‘Superbubbles’ of gas around quasars may form thanks to powerful winds


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Three distant quasars have bubbles of ionised gas around them

Three distant quasars have bubbles of ionised gas around them

International Gemini Observatory/NOIRLab/NSF/AURA/M. Zamani, J. da Silva

Astronomers have observed three distant quasars surrounded by enormous blobs of ionised gas termed “superbubbles”. These colossal blobs seem to be caused by winds whipping around the huge black holes that power the quasars, and the same winds may also be preventing their home galaxies from forming new stars.

Guilin Liu at the University of Science and Technology of China and his colleagues spotted these objects using the Gemini North telescope in Hawaii. They examined three red quasars – particularly bright examples of active supermassive black holes – and found that each one sat at the meeting point of a huge pair of bubbles of ionised gas. These hot gas clouds measured about 60,000 light years across, making them what astronomers call superbubbles.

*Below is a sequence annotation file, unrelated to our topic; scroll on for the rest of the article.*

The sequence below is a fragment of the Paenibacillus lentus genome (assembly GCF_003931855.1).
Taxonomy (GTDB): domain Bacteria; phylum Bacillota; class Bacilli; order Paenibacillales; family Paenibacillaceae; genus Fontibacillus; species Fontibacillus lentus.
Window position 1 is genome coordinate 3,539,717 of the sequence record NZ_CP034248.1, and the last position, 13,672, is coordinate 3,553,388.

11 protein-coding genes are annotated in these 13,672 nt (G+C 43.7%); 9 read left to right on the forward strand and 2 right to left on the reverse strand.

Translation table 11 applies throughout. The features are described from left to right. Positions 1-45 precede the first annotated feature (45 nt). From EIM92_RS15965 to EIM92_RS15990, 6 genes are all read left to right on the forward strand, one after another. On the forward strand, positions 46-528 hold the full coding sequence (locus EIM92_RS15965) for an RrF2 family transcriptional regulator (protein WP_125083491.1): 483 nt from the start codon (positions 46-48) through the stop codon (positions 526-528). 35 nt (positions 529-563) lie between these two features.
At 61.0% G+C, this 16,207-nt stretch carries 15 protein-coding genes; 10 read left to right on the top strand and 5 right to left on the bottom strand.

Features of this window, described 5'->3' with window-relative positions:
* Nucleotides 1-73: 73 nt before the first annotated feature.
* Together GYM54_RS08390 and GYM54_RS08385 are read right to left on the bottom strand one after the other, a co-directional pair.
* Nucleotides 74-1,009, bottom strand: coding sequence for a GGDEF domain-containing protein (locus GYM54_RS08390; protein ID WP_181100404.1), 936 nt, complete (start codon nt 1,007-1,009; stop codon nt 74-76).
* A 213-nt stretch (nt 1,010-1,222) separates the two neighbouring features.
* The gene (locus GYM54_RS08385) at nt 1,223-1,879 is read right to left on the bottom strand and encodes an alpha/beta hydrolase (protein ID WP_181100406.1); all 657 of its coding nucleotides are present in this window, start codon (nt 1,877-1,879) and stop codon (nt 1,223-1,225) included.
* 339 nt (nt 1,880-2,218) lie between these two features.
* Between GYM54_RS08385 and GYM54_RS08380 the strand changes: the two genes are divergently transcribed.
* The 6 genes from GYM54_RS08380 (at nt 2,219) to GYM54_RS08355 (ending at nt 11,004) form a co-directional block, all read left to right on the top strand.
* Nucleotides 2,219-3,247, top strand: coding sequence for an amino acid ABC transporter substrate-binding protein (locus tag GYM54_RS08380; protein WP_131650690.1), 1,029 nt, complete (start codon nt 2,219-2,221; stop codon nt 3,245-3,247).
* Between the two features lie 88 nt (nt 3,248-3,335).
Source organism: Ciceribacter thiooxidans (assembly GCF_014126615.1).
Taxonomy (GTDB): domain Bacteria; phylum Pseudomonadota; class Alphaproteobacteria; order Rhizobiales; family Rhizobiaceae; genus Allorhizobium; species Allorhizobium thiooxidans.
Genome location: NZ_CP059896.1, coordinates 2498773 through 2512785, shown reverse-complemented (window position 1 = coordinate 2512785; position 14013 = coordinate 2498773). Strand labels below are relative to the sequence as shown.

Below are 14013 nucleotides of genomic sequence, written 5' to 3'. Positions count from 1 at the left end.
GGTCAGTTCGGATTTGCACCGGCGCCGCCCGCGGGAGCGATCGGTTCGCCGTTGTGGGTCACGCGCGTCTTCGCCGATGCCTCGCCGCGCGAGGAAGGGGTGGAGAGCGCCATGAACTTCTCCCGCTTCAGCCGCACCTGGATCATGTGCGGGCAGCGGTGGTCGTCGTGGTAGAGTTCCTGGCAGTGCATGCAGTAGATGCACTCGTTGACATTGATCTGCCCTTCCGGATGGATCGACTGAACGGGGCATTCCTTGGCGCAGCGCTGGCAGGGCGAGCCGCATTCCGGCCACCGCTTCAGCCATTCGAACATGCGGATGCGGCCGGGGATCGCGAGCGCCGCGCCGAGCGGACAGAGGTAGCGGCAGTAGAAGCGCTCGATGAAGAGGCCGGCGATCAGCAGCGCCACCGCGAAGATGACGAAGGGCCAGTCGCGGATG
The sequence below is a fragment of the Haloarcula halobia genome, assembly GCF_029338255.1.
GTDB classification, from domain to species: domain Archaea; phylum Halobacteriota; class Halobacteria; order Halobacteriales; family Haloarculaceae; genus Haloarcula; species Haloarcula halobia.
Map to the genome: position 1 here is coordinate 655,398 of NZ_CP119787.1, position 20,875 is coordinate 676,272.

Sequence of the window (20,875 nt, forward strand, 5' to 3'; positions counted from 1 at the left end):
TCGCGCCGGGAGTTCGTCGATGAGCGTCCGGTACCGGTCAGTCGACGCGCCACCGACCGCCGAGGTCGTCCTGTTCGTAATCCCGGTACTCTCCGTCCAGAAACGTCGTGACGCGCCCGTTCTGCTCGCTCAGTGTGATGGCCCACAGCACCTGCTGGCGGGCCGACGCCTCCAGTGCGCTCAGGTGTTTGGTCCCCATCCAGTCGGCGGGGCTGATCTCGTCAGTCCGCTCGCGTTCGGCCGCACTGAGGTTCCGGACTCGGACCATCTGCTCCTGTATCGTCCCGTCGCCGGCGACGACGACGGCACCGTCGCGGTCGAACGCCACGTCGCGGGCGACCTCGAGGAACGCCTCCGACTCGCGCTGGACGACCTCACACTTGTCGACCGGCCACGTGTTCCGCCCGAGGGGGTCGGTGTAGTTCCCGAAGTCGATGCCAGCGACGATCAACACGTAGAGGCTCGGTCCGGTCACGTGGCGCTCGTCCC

The researchers then performed a series of simulations to figure out how these superbubbles were produced. We have long known that quasars create powerful winds and that these winds could have extreme effects on galaxies, but direct evidence has been tough to come by.

“We have made enormous efforts to actually detect outflows powerful enough to produce this effect,” says Liu. “We think we have enough evidence that the superbubbles reported in this paper are a consequence of powerful outflows we are after.”

As they create the superbubbles, these winds are also expected to heat up and blow away cooler gas. This gas is the raw material from which stars are made so when it is blown away, the star formation in the galaxy stalls out, resulting in an unexpectedly inactive galaxy. These new observations provide proof that this process really does occur.

It mostly seems to happen in galaxies that have recently undergone a merger. That merger feeds more material into the black hole, which causes higher activity and powerful winds that in turn create the bubbles. This could explain why galaxies tend to become quiescent after a merger instead of continuing to form stars. “If you live in one of [these galaxies] you will probably see two ‘Milky Ways’ crossing each other in the night sky,” says Liu. “A pair of superbubbles are there emitting green light, but they are extremely faint and extended in the sky, so they are likely very hard to be seen when you are very close to or even inside them.”


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